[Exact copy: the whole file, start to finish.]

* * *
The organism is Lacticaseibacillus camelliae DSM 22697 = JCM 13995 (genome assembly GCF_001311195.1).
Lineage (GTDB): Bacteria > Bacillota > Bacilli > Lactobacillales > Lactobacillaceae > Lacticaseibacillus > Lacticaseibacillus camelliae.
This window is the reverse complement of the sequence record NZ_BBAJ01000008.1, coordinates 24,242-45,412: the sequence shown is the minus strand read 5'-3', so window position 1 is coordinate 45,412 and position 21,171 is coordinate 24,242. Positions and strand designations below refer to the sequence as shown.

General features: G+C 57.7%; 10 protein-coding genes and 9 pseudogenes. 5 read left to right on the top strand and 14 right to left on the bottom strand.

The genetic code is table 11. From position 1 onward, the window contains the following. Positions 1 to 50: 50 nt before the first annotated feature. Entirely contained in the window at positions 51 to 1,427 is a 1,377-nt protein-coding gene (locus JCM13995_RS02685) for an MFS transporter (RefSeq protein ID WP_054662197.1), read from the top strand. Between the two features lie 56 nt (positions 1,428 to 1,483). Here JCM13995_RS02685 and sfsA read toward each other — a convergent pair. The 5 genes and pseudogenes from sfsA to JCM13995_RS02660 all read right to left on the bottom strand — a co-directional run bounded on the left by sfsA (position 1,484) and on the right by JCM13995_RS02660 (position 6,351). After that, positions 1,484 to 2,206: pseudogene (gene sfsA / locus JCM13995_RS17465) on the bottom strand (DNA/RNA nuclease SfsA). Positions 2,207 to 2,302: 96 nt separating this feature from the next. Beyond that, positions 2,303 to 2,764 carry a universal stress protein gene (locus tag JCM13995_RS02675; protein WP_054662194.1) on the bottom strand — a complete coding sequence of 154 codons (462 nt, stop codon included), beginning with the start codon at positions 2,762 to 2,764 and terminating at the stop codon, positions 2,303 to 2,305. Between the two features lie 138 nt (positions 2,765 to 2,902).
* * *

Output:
The organism is Lacticaseibacillus camelliae DSM 22697 = JCM 13995 (genome assembly GCF_001311195.1).
Lineage (GTDB): Bacteria > Bacillota > Bacilli > Lactobacillales > Lactobacillaceae > Lacticaseibacillus > Lacticaseibacillus camelliae.
This window is the reverse complement of the sequence record NZ_BBAJ01000008.1, coordinates 24,242-45,412: the sequence shown is the minus strand read 5'-3', so window position 1 is coordinate 45,412 and position 21,171 is coordinate 24,242. Positions and strand designations below refer to the sequence as shown.

General features: G+C 57.7%; 10 protein-coding genes and 9 pseudogenes. 5 read left to right on the top strand and 14 right to left on the bottom strand.

The genetic code is table 11. From position 1 onward, the window contains the following. Positions 1 to 50: 50 nt before the first annotated feature. Entirely contained in the window at positions 51 to 1,427 is a 1,377-nt protein-coding gene (locus JCM13995_RS02685) for an MFS transporter (RefSeq protein ID WP_054662197.1), read from the top strand. Between the two features lie 56 nt (positions 1,428 to 1,483). Here JCM13995_RS02685 and sfsA read toward each other — a convergent pair. The 5 genes and pseudogenes from sfsA to JCM13995_RS02660 all read right to left on the bottom strand — a co-directional run bounded on the left by sfsA (position 1,484) and on the right by JCM13995_RS02660 (position 6,351). After that, positions 1,484 to 2,206: pseudogene (gene sfsA / locus JCM13995_RS17465) on the bottom strand (DNA/RNA nuclease SfsA). Positions 2,207 to 2,302: 96 nt separating this feature from the next. Beyond that, positions 2,303 to 2,764 carry a universal stress protein gene (locus tag JCM13995_RS02675; protein WP_054662194.1) on the bottom strand — a complete coding sequence of 154 codons (462 nt, stop codon included), beginning with the start codon at positions 2,762 to 2,764 and terminating at the stop codon, positions 2,303 to 2,305. Between the two features lie 138 nt (positions 2,765 to 2,902).